Funding for clinical research is available nationally through a variety of sources, including the HRB (www.hrb.ie), SFI (www.sfi.ie/), and charitable organisations amongst others. Irish academic investigators have also been successful recipients of international awards from the EU (Horizon2020 and ERC – https://ec.europa.eu/programmes/horizon2020/) and the Wellcome Trust (https://wellcome.ac.uk/), to name just two funding sources. NUIG’s Research Office and similar units in all academic institutions support research funding applications and provide information and advance notice of relevant upcoming calls for prospective academic applicants. Notably, collaboration and formation of national or international consortia and networks tends to enhance any funding application and provides a sound basis for the launch of a clinical research project once an award has been made.

Direct savings by the HSE in terms of alleviating the costs of standard care can be seen across a large number of HRB-CRFG -associated studies and a wide range of research specialisms.

Specific training to provide the basis to undertake or support clinical research is available across a variety of sources and to varying depths. Clinical research is a multi-disciplinary multi-faceted activity and requires specific knowledge and understanding of very complex principles and practices, stemming from the ICH-Guideline for Good Clinical Practice (GCP) 1996. These principles apply to studies involving medicinal products but are widely adopted and indeed compliance is expected in non-interventional studies and those involving medical devices. An additional set of specific guidelines apply to medical devices, namely ISO-14155.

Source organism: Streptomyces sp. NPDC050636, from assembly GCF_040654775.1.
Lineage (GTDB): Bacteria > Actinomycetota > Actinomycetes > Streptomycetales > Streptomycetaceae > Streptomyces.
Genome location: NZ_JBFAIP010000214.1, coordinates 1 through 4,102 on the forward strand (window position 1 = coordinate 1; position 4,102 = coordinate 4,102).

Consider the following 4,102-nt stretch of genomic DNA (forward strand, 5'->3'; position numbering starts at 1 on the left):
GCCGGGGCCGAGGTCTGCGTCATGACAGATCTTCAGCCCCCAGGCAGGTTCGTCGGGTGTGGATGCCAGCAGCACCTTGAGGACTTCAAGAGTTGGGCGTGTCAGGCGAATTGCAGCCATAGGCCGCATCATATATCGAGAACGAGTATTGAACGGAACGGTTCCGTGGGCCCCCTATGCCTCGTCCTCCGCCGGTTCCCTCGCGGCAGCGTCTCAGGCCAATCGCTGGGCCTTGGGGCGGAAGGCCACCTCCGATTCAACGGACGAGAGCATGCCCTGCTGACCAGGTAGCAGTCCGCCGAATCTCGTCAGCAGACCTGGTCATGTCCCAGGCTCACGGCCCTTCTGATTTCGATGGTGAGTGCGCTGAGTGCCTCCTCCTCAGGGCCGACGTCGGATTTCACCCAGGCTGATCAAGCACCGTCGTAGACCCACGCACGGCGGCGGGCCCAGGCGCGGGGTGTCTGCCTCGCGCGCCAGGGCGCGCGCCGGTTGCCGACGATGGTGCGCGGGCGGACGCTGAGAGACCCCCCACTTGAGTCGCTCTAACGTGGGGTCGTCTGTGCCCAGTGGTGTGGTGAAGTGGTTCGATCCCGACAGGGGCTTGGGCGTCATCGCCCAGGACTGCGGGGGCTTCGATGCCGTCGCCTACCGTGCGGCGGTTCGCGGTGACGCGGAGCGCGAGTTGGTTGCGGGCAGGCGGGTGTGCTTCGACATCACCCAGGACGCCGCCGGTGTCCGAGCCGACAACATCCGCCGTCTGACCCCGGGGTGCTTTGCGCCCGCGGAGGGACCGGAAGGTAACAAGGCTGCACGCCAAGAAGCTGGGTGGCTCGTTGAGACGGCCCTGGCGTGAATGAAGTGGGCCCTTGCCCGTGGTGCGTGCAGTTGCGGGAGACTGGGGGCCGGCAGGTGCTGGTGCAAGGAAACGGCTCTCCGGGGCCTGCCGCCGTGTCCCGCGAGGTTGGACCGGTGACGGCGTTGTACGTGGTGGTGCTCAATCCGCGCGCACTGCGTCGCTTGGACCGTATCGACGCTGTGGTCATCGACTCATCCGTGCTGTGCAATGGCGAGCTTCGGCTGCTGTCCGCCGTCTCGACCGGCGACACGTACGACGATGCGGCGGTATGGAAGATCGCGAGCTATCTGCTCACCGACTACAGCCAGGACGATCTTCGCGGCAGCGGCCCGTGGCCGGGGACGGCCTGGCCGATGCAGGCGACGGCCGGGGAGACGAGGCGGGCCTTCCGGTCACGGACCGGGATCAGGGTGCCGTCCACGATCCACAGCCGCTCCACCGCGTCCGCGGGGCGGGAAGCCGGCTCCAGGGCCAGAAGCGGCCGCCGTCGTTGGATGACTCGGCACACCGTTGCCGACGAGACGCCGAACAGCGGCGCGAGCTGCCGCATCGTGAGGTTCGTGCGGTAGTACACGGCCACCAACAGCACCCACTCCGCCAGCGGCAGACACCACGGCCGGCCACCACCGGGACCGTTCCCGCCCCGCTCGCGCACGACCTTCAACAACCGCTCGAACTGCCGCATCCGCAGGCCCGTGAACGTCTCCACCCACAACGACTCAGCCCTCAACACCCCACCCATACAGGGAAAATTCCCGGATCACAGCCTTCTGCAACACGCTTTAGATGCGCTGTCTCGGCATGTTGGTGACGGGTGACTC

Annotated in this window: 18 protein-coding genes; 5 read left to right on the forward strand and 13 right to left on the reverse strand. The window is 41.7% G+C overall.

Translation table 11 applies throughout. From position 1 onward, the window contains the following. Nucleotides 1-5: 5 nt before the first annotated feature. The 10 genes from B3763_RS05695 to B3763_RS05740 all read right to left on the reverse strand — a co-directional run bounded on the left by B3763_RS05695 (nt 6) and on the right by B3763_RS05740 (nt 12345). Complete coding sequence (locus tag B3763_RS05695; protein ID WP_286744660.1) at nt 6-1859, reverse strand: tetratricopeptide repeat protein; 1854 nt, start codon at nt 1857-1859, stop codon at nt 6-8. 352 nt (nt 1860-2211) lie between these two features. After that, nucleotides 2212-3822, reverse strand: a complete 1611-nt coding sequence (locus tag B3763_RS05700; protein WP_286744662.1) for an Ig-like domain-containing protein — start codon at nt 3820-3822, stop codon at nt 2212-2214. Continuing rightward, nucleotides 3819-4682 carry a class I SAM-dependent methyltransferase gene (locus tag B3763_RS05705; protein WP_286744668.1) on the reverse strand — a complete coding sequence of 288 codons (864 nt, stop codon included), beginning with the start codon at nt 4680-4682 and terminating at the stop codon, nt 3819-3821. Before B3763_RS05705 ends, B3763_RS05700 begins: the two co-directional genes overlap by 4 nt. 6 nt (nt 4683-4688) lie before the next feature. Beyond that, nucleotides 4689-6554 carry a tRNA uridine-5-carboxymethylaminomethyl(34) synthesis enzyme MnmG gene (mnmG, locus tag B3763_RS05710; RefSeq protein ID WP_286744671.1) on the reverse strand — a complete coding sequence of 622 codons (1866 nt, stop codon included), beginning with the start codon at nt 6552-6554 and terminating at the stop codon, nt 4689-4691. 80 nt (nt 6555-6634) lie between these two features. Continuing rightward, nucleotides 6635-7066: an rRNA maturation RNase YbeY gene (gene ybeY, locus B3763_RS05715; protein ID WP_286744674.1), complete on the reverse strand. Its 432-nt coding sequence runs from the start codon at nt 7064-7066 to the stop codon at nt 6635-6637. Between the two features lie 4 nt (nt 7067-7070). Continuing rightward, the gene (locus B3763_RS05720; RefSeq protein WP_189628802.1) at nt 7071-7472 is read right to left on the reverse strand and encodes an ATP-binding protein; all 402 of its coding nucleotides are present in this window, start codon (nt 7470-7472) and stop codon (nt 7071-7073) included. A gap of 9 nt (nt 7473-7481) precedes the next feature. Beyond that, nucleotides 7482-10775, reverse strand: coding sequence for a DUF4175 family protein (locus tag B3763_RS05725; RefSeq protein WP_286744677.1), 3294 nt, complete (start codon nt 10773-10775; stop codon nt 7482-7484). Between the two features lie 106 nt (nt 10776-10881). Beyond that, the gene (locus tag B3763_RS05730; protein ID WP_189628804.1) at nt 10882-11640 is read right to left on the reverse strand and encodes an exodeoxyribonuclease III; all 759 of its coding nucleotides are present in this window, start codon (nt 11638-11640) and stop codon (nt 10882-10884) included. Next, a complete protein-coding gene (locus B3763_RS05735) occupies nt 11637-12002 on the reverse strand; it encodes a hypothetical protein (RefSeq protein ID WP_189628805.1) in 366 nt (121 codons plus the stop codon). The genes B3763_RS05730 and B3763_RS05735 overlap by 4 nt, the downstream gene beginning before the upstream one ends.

The principles and requirements of GCP/ISO-14155 have been adopted into national and international legislation. As a result, there is a significant need for formal training around many specific aspects of clinical research. Through the HRB-CRFG, NUIG provides a Masters in Clinical Research, the only course of its kind in Ireland, covering aspects of clinical research study design, study management, regulatory and ethical requirements, statistics, health economics, systematic review and optimal management of study participants and their data. See www.pac.ie/nuigalway for more details. There are of course a multitude of formal courses and degrees in clinical research internationally, some of which are aimed at niche focus aspects of clinical research such as pharmacoeconomics, data confidentiality, legal implications, etc.